A Chinese novelist has been given a 10-year jail sentence for writing gay sex scenes, according to Newsweek. The writer, identified as Liu, was jailed last month for “producing and selling pornographic materials.”
Liu, who is known by her alias Tianyi, published the novel, Occupy, in 2017 and sold about 7,000 copies. “It described a forbidden love affair between a teacher and student which officials said was filled with ‘graphic depictions of male homosexual sex scenes’ suffused with violence,” according to Newsweek. (You can find the extremely tame book cover here.) Occupy reportedly caught authorities’ attention after it took off online.
Of course, porn is illegal in China, but the country is in the midst of a heightened crackdown. “Last week, regulators doubled the reward money given to citizens who report pornographic content to police—$118,000 is now up for grabs,” reports ABC. “In the same week, China’s top cyber authority also wiped almost 10,000 accounts from various social media sites, accusing them of posting vulgar and ‘politically harmful information.’”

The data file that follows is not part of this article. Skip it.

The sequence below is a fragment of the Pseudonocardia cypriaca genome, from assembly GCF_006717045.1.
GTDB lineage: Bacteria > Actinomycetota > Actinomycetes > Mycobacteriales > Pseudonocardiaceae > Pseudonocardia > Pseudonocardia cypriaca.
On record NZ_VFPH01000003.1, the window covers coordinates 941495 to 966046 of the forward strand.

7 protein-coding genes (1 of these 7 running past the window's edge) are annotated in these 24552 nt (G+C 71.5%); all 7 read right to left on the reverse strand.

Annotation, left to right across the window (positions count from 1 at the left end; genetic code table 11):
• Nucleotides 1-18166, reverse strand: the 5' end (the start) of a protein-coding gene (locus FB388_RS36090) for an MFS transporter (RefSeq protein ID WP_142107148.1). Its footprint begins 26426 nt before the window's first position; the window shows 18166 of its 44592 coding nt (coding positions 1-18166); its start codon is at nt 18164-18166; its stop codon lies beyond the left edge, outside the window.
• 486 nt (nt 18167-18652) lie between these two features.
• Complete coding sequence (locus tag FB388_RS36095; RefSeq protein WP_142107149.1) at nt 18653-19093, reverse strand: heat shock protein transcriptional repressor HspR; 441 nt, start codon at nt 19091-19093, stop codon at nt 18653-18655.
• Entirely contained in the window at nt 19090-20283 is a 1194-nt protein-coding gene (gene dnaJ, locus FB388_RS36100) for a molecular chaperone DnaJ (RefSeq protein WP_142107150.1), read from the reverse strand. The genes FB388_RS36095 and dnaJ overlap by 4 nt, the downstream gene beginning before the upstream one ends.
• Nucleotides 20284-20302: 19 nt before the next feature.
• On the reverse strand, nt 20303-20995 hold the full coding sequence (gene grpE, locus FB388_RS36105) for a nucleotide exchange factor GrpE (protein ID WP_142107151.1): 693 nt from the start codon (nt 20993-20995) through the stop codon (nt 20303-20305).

The court in this case explained its sentencing decision by citing “a 1998 legal interpretation from China’s supreme court.” That interpretation said “that selling more than 5,000 copies of pornographic books or making more than 10,000 yuan ($1,400) from their sale will be regarded as an ‘especially serious circumstance’”—one carrying a sentence of “imprisonment for not less than 10 years or life.” It isn’t just Liu who has been targeted in this case, either. “Four other people involved in the book’s publication have also been jailed with sentences ranging from 10 months to 10 and a half years along with additional fines,” says Newsweek.
It’s possible in China to commit actual, real-world sexual violence and get away with a much lesser sentence. “For rape convictions... mainland Chinese criminal law assigns jail terms between three and 10 years,” reports Newsweek. But merely writing about a student-teacher love affair can get you a 10-year minimum.